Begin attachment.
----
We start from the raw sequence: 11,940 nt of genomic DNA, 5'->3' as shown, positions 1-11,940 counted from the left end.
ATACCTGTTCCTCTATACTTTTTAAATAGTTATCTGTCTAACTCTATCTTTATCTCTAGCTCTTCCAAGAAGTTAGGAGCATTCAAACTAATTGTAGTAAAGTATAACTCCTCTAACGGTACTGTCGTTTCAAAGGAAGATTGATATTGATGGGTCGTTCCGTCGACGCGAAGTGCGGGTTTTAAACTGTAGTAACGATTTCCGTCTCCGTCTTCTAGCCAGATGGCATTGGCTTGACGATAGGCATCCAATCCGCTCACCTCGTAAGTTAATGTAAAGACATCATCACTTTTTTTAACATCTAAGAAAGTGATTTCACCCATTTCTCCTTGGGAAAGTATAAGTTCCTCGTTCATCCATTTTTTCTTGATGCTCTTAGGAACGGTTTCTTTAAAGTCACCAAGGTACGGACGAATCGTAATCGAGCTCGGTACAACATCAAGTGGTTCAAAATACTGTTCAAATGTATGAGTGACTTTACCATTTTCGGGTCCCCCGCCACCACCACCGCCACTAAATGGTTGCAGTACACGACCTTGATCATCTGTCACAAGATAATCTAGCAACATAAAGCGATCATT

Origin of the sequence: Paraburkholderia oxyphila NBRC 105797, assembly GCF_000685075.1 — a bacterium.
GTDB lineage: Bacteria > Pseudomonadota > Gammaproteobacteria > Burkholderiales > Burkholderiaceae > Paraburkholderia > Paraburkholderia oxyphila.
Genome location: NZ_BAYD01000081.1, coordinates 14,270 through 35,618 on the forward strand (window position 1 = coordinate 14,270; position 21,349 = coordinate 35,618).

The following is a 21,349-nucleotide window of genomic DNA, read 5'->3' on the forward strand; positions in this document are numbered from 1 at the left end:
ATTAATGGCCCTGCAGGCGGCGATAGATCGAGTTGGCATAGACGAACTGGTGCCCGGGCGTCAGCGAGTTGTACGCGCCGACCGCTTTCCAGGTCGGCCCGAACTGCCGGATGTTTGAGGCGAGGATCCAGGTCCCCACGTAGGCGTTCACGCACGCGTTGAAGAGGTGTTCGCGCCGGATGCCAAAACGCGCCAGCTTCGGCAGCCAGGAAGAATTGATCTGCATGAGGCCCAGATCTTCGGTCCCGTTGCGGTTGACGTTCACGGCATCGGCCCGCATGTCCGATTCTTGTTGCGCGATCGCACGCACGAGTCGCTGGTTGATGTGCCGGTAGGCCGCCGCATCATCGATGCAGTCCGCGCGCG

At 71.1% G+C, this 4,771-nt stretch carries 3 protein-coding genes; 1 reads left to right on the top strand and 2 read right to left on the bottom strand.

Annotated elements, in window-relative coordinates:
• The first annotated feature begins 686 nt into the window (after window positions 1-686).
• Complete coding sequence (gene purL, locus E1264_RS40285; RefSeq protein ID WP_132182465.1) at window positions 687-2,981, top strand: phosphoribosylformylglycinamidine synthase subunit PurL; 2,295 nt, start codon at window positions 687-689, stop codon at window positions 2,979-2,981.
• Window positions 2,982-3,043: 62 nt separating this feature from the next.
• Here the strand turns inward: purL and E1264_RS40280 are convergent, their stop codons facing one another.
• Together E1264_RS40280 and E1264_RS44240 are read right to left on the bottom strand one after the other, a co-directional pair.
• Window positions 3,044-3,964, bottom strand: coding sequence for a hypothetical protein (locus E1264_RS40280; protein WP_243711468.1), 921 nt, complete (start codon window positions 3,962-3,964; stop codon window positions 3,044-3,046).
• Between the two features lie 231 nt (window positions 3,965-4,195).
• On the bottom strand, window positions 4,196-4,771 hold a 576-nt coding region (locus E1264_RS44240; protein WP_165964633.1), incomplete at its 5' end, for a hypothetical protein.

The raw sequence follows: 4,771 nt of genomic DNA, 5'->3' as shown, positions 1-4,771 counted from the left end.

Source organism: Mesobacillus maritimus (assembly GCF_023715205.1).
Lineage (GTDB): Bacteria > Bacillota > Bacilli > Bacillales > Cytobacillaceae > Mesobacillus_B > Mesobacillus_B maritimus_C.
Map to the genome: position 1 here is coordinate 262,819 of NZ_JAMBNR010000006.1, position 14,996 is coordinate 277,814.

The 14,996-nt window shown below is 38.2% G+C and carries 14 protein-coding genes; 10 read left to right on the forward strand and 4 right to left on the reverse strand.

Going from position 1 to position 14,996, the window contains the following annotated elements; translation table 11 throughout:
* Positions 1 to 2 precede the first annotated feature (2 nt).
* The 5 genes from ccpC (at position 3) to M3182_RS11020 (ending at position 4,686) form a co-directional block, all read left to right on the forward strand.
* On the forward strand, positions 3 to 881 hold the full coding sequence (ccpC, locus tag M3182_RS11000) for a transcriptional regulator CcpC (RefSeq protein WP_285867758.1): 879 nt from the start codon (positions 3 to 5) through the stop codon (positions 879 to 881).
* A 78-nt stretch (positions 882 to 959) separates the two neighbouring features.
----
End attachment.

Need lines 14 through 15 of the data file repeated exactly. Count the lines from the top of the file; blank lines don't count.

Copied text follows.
• Together E1264_RS40280 and E1264_RS44240 are read right to left on the bottom strand one after the other, a co-directional pair.
• Window positions 3,044-3,964, bottom strand: coding sequence for a hypothetical protein (locus E1264_RS40280; protein WP_243711468.1), 921 nt, complete (start codon window positions 3,962-3,964; stop codon window positions 3,044-3,046).